Then it was back on the road in our Lexus UX 300e test car in top-of-the-range Takumi Pack spec (there’s also an entry-level trim, followed by a Premium Pack).
The cabin itself is stylish, beautifully finished and very Lexus, with superb attention to detail.
There’s plenty of space up front, but it is on the cosy side for taller rear passengers, while luggage capacity is a useful 367 litres, expanding to 1,278 litres with the back seats folded.
Our car had smart 18-inch alloy wheels and was generously equipped. Highlights included heated and ventilated front seats, a head-up display, a 13-speaker Mark Levinson sound system, a 360-degree panoramic view monitor and rear-cross traffic alert.
Crisp, clear and responsive with real-time road and traffic information, the 12.3-inch infotainment touchscreen is a huge improvement over the outgoing model.
On the road, the UX 300e seems much the same as before with a 201bhp electric motor powering the front wheels. It’s quick off the mark (0-62mph in 7.5 seconds) and feels nimble in town, helped by light steering and a tight 10.4-metre turning circle.
The seating position is comfortable and the cabin is suitably refined. It also rides well, though some may find it on the firm side.
Despite the tweaks to fine-tune the driving dynamics, it’s still not class-leading and more spirited drivers might not find it hugely engaging to drive. But it’s just the ticket for everyday trips and a doddle to drive.
Also, the front end is on the light side, so it’s not hard to spin the front wheels when accelerating on slippery surfaces.
Ultimately, the overwhelming sensation is one of comfort and refinement, which is very Lexus.
Our journey took us over the Firth of Forth for a photo opportunity at the base of the historic Forth Bridge, before heading back over on the stunning Queensferry Crossing bridge to Scotts Restaurant, situated in Port Edgar Marina with spectacular views of the three bridges.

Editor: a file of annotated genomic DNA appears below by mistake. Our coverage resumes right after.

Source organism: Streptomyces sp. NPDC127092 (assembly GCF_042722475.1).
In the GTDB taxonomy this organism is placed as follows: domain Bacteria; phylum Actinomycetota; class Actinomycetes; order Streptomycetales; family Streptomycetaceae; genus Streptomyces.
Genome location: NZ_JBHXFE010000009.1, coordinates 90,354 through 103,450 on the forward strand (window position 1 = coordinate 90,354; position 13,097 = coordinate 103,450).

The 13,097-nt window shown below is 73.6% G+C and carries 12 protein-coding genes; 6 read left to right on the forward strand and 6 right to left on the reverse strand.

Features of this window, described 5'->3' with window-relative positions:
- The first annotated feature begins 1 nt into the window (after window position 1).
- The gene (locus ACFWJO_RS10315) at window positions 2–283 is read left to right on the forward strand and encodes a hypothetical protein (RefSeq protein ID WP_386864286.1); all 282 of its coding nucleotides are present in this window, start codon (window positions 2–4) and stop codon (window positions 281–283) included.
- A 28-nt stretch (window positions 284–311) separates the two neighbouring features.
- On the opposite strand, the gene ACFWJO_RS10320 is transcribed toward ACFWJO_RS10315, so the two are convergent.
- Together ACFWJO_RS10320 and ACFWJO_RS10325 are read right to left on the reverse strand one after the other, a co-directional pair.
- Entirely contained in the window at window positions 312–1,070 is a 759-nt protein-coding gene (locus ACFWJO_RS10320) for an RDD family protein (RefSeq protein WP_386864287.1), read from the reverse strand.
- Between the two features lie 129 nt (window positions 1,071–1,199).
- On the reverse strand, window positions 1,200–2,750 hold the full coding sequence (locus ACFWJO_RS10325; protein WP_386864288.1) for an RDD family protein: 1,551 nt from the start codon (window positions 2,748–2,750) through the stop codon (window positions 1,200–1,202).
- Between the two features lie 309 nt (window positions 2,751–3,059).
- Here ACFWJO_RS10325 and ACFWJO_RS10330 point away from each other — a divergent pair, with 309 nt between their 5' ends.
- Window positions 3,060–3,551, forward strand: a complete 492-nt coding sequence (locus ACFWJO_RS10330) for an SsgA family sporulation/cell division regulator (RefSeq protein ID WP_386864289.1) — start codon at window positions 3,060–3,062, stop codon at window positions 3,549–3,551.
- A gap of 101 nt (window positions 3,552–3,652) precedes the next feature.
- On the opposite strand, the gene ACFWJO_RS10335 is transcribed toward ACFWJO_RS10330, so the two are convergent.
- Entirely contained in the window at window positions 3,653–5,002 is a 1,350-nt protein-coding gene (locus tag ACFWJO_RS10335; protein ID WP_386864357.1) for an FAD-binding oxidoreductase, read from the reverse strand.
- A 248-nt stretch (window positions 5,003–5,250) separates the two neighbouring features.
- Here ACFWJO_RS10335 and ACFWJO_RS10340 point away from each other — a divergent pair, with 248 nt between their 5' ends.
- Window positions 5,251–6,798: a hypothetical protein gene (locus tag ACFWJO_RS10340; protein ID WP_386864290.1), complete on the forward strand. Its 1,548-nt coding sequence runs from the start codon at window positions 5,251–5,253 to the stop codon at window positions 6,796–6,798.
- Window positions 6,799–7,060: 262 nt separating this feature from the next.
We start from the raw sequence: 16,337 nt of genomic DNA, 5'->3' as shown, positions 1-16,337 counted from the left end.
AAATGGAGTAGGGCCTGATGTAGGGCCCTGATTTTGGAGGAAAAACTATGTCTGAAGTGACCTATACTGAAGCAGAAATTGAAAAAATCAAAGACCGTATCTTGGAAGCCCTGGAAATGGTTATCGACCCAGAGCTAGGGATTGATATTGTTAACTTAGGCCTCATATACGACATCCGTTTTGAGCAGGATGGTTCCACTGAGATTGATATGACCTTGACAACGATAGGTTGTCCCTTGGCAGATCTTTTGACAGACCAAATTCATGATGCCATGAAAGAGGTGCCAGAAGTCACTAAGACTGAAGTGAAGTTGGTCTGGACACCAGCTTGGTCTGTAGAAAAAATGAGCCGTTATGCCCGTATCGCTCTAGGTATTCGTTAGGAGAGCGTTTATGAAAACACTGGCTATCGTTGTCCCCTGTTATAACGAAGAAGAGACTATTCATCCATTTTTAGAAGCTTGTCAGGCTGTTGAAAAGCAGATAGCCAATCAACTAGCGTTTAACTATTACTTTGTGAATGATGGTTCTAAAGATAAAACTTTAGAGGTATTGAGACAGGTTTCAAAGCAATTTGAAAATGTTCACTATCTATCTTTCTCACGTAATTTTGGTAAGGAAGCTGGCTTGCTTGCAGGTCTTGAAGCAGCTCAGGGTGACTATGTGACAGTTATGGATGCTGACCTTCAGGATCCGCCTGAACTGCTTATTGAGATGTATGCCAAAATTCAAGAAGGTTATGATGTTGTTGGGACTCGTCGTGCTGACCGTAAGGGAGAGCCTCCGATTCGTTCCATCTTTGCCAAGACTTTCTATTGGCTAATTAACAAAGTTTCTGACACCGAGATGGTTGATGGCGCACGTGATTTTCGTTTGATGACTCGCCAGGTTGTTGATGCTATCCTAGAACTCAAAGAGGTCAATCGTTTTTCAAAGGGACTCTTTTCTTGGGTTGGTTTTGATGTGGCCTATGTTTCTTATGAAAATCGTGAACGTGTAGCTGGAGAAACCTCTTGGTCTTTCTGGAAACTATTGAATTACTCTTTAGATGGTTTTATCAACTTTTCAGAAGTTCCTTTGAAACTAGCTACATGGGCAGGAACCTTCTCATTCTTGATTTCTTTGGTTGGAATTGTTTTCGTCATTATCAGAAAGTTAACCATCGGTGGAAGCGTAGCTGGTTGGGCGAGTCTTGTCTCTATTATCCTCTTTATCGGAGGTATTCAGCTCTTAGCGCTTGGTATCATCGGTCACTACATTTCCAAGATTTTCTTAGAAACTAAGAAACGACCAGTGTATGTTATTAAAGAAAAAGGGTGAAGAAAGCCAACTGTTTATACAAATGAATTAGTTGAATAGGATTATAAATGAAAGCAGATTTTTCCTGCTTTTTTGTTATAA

After a fantastic lunch packed with seafood treats, Scottish chef Robin Sheriff led a fun workshop focused on his passion for Miso – a Japanese flavouring made by fermenting steamed soy beans with salt and the fungus aspergillus oryzae (koji).
The final leg of our trip took us to nearby Blueparrot Productions for a chance to create our own unique images of the UX 300e utilising a technique called “light painting”.
Using a very long exposure time in the dark, it allows you to walk invisibly into the shot as it is being taken, then move around with a special light sabre. As you can see from my attempt, the colours and shapes of the illuminated object are frozen in each image.
A fascinating 24 hours in and out of the car, the event ticked all the right boxes – a perfect introduction to the new Lexus UX 300e.
I’d estimate the UX 300e now has a real-world range of 225-250 miles. If you’re lucky enough to have your own wallbox, it will charge overnight at home. Otherwise, you’re looking at 80 minutes for a 0-80% battery boost using a 50kW public connection.
So, some rivals may offer longer ranges, quicker charging and more driver engagement, but I suspect the UX 300e will sell better than ever, not just because it’s much improved, but because it’s a Lexus.
Additionally, like all Lexus cars, it benefits from an extended manufacturer warranty for up to 10 years or 100,000 miles, whichever comes first (as long as you service your car with Lexus).
For the record, similarly-sized rivals include the Kia Niro EV, Hyundai Kona Electric, Peugeot e-2008, DS3 E-Tense and Vauxhall Mokka Electric.
Verdict: With its longer range, refreshed infotainment system and other upgrades, the new, improved Lexus UX 300e should be on your shortlist if you’re looking for a classy crossover that’s easy to drive, comfortable, safe and refined.
Feature in association with www.automotiveblog.co.uk